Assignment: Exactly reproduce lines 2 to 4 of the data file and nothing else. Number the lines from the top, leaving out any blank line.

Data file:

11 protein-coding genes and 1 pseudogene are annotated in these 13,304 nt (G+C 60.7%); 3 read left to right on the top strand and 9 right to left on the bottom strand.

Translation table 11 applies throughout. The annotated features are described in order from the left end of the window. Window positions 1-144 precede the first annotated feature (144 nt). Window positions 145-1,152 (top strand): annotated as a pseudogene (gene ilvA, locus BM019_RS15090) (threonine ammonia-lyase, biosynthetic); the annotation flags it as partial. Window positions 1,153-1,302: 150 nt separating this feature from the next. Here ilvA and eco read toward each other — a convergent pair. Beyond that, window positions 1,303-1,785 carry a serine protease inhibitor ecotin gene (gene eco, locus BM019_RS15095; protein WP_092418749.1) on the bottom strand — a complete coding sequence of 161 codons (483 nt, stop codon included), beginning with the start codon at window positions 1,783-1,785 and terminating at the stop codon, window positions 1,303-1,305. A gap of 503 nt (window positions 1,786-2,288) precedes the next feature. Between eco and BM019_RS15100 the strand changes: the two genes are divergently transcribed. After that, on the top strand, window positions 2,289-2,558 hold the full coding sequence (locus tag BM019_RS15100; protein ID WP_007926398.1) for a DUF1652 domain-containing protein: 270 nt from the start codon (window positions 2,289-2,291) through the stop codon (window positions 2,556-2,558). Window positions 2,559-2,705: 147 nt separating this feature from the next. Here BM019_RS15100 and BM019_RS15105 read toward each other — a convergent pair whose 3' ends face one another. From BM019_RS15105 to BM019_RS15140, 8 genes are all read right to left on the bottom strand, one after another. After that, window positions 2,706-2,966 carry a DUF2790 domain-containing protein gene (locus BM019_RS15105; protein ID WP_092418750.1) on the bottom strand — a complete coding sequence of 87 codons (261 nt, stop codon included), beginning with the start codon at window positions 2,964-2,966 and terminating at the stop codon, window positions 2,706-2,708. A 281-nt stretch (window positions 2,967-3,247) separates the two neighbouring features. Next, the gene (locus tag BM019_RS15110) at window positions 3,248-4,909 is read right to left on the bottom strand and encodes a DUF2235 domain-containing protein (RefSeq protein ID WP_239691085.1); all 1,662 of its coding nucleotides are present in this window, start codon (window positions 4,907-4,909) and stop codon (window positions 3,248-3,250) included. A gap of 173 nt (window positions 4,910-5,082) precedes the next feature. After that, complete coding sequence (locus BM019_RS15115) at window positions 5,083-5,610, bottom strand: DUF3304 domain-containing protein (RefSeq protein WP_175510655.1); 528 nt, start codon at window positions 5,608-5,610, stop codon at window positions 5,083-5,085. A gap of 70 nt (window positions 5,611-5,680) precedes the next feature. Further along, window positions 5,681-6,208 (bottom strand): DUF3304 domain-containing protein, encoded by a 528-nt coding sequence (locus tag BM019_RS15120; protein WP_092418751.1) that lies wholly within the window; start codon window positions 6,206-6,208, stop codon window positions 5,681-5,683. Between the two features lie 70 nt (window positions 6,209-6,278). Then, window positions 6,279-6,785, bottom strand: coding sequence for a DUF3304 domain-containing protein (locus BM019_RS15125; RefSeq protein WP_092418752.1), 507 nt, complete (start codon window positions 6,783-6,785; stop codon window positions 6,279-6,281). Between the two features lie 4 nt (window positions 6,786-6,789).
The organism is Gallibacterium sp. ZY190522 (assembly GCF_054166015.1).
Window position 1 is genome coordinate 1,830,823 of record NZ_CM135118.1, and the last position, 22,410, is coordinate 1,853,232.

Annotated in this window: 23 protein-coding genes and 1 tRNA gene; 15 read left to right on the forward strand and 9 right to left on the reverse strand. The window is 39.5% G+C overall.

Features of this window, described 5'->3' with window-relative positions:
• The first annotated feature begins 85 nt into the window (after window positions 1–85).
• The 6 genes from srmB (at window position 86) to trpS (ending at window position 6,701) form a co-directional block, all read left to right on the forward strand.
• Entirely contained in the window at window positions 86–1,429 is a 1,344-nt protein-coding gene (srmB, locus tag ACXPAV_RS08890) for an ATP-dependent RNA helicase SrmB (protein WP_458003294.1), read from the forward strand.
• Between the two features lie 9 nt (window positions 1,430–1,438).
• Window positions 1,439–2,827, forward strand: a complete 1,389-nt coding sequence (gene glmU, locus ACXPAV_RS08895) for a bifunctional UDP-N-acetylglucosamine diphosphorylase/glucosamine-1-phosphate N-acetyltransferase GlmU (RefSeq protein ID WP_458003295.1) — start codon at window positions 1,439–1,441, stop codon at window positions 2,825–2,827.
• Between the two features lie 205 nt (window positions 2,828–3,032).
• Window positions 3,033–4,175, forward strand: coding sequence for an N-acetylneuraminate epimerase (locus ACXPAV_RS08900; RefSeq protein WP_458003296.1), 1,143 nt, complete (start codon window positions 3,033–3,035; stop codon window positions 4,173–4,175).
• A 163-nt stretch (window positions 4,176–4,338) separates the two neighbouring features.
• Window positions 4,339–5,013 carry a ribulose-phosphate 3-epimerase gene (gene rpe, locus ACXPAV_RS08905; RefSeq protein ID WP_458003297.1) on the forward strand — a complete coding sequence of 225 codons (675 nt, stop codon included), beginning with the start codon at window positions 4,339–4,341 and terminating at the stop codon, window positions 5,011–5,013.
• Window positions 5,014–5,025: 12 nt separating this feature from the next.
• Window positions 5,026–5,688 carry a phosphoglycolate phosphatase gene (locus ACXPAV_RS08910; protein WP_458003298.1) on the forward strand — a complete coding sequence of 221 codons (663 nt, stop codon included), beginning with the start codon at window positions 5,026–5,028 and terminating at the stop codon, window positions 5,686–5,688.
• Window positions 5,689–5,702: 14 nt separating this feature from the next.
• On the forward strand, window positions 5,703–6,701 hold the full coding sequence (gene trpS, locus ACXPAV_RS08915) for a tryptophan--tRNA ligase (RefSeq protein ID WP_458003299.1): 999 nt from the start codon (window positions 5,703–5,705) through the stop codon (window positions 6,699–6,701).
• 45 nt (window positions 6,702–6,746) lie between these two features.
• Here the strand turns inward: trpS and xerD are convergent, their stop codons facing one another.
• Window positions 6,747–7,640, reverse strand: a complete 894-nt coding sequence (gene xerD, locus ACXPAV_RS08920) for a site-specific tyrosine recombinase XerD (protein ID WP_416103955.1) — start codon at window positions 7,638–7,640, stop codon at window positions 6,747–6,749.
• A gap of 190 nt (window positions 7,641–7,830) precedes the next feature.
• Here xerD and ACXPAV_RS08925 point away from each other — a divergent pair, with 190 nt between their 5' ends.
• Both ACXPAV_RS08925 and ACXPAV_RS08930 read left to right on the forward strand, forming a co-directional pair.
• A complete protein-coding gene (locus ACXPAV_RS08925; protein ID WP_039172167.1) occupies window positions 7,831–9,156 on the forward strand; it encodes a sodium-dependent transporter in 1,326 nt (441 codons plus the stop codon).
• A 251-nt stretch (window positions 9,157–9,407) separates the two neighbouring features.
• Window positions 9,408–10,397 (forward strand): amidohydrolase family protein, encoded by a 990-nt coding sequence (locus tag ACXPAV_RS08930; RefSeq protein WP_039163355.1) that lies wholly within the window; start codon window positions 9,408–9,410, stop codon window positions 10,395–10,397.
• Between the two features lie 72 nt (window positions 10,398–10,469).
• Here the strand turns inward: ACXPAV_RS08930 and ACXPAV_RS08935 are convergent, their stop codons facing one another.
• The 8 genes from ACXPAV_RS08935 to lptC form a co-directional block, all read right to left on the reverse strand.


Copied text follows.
Translation table 11 applies throughout. The annotated features are described in order from the left end of the window. Window positions 1-144 precede the first annotated feature (144 nt). Window positions 145-1,152 (top strand): annotated as a pseudogene (gene ilvA, locus BM019_RS15090) (threonine ammonia-lyase, biosynthetic); the annotation flags it as partial. Window positions 1,153-1,302: 150 nt separating this feature from the next. Here ilvA and eco read toward each other — a convergent pair. Beyond that, window positions 1,303-1,785 carry a serine protease inhibitor ecotin gene (gene eco, locus BM019_RS15095; protein WP_092418749.1) on the bottom strand — a complete coding sequence of 161 codons (483 nt, stop codon included), beginning with the start codon at window positions 1,783-1,785 and terminating at the stop codon, window positions 1,303-1,305. A gap of 503 nt (window positions 1,786-2,288) precedes the next feature. Between eco and BM019_RS15100 the strand changes: the two genes are divergently transcribed. After that, on the top strand, window positions 2,289-2,558 hold the full coding sequence (locus tag BM019_RS15100; protein ID WP_007926398.1) for a DUF1652 domain-containing protein: 270 nt from the start codon (window positions 2,289-2,291) through the stop codon (window positions 2,556-2,558). Window positions 2,559-2,705: 147 nt separating this feature from the next. Here BM019_RS15100 and BM019_RS15105 read toward each other — a convergent pair whose 3' ends face one another. From BM019_RS15105 to BM019_RS15140, 8 genes are all read right to left on the bottom strand, one after another. After that, window positions 2,706-2,966 carry a DUF2790 domain-containing protein gene (locus BM019_RS15105; protein ID WP_092418750.1) on the bottom strand — a complete coding sequence of 87 codons (261 nt, stop codon included), beginning with the start codon at window positions 2,964-2,966 and terminating at the stop codon, window positions 2,706-2,708. A 281-nt stretch (window positions 2,967-3,247) separates the two neighbouring features. Next, the gene (locus tag BM019_RS15110) at window positions 3,248-4,909 is read right to left on the bottom strand and encodes a DUF2235 domain-containing protein (RefSeq protein ID WP_239691085.1); all 1,662 of its coding nucleotides are present in this window, start codon (window positions 4,907-4,909) and stop codon (window positions 3,248-3,250) included. A gap of 173 nt (window positions 4,910-5,082) precedes the next feature. After that, complete coding sequence (locus BM019_RS15115) at window positions 5,083-5,610, bottom strand: DUF3304 domain-containing protein (RefSeq protein WP_175510655.1); 528 nt, start codon at window positions 5,608-5,610, stop codon at window positions 5,083-5,085. A gap of 70 nt (window positions 5,611-5,680) precedes the next feature. Further along, window positions 5,681-6,208 (bottom strand): DUF3304 domain-containing protein, encoded by a 528-nt coding sequence (locus tag BM019_RS15120; protein WP_092418751.1) that lies wholly within the window; start codon window positions 6,206-6,208, stop codon window positions 5,681-5,683. Between the two features lie 70 nt (window positions 6,209-6,278). Then, window positions 6,279-6,785, bottom strand: coding sequence for a DUF3304 domain-containing protein (locus BM019_RS15125; RefSeq protein WP_092418752.1), 507 nt, complete (start codon window positions 6,783-6,785; stop codon window positions 6,279-6,281). Between the two features lie 4 nt (window positions 6,786-6,789).
The organism is Gallibacterium sp. ZY190522 (assembly GCF_054166015.1).
Window position 1 is genome coordinate 1,830,823 of record NZ_CM135118.1, and the last position, 22,410, is coordinate 1,853,232.